Background Following recent recommendations, the oxygen saturation (SpO2) target range for preterm infants in our nursery was narrowed towards the higher end from 85%–95% to 90%–95%. We determined the effect of narrowing the SpO2 target range on the compliance in target range and distribution of SpO2 in preterm infants.
Methods Before and after changing the target range from 85%–95% to 90%–95%, infants <30 weeks of gestation receiving oxygen were compared during their admission on the neonatal intensive care unit. For each infant, distribution of SpO2 was noted by collecting SpO2 samples each minute, and the percentage of time spent with SpO2 within 90%–95% was calculated. Oxygen was manually adjusted. Hypoxaemic events (SpO2 <80%) where oxygen was titrated were analysed.
Results Data were analysed for 104 infants (57 before and 47 after the range was narrowed). The narrower range was associated with an increase in the median (IQR) SpO2 (93% (91%–96%) vs 94% (92%–97%), p=0.01), but no increase in median time SpO2 within 90%–95% (49.2% (39.6%–59.7%) vs (46.9% (27.1%–57.9%), p=0.72). The distribution of SpO2 shifted to the right with a significant decrease in SpO2 <90%, but not <80%. The count of minute values for Sp02 <80% decreased, while the frequency and duration of hypoxaemic events and oxygen titration were not different.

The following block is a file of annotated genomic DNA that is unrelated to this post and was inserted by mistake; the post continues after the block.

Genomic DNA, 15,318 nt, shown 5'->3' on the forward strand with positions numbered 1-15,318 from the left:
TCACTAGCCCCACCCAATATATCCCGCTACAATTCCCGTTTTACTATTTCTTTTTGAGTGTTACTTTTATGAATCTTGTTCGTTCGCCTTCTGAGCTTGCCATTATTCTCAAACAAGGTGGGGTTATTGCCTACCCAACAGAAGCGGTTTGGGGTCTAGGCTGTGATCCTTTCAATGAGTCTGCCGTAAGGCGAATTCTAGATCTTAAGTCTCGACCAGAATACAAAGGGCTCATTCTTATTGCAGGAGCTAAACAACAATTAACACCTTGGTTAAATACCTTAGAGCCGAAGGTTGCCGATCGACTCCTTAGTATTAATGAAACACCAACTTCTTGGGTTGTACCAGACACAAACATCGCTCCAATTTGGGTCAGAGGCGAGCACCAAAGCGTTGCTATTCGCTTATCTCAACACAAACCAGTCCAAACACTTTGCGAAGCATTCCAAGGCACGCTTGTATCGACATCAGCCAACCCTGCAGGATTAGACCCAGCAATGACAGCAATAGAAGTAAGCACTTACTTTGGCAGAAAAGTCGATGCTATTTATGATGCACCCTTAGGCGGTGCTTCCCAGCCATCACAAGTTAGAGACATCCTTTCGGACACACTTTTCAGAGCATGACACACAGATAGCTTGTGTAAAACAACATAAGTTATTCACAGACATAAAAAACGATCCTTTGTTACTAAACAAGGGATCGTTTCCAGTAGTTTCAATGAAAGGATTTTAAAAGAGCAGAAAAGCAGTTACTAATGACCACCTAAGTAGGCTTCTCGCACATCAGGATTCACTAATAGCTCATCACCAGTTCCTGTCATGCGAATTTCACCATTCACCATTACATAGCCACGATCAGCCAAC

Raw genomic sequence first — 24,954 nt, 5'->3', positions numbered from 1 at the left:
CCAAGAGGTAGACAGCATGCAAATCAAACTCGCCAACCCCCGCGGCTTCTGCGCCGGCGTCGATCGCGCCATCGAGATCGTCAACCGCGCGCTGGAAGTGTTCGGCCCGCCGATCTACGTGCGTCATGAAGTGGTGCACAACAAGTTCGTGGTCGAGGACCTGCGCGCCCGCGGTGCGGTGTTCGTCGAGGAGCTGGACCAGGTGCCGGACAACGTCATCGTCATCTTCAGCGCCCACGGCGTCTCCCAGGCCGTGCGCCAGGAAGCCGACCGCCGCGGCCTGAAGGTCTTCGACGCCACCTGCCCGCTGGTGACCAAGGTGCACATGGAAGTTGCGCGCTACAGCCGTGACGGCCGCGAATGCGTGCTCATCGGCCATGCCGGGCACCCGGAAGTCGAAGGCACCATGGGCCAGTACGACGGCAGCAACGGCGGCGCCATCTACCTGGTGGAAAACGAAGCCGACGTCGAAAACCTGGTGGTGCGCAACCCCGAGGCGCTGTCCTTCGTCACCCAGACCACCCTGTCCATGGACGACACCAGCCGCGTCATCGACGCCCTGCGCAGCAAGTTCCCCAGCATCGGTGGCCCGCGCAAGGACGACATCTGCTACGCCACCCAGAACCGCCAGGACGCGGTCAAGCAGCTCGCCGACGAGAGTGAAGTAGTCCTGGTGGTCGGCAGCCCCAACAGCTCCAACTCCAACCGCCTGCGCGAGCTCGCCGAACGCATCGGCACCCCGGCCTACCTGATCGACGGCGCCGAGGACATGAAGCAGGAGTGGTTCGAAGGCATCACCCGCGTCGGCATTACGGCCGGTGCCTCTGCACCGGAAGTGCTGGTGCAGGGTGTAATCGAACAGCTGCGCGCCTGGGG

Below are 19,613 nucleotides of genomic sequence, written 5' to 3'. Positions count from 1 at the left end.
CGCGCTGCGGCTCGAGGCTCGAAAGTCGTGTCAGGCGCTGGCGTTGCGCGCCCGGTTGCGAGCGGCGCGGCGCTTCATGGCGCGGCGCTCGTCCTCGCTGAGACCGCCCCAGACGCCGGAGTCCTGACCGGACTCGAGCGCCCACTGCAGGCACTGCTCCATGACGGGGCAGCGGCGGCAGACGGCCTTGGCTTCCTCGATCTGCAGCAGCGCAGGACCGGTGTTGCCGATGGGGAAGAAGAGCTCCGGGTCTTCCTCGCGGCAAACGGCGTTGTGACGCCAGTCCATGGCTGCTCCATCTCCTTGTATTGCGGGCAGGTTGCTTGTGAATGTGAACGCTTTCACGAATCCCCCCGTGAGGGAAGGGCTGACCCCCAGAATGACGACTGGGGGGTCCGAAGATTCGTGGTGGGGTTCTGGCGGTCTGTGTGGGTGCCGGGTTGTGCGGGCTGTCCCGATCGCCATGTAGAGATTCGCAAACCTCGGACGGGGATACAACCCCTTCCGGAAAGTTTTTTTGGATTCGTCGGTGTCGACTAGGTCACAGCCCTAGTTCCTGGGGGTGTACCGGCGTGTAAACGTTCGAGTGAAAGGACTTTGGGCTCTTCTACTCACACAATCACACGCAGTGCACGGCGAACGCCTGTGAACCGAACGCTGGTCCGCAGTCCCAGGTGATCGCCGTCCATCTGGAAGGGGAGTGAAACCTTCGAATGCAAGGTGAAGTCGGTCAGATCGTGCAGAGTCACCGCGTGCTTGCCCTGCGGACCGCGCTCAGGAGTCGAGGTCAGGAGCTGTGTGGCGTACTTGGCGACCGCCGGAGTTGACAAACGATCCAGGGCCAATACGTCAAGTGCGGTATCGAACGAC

Conclusion Narrowing the target range from 85%–95% to 90%–95% in preterm infants was associated with an increase in median SpO2 and a rightward shift in the distribution, but no change in time spent between 90% and 95%.
- preterm infant
- supplemental oxygen
- target range
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Contributors HAvZ was the executive researcher of the study. She performed literature search, data collection, data analysis, data interpretation, writing and submitting of the manuscript. SCP was involved in data analysis, critically reviewed the manuscript and approved the final version. BJS was involved in interpretation of the data, critically reviewed the manuscript and approved the final version. EL critically reviewed the manuscript and approved the final version. FJW critically reviewed the manuscript and approved the final version. ABtP was the project leader and performed literature search, designed the study, and coordinated data analysis, data interpretation, writing, editing and submitting of the manuscript.
Competing interests None declared.
Ethics approval LUMC Medical Ethics Committee.
Provenance and peer review Not commissioned; externally peer reviewed.
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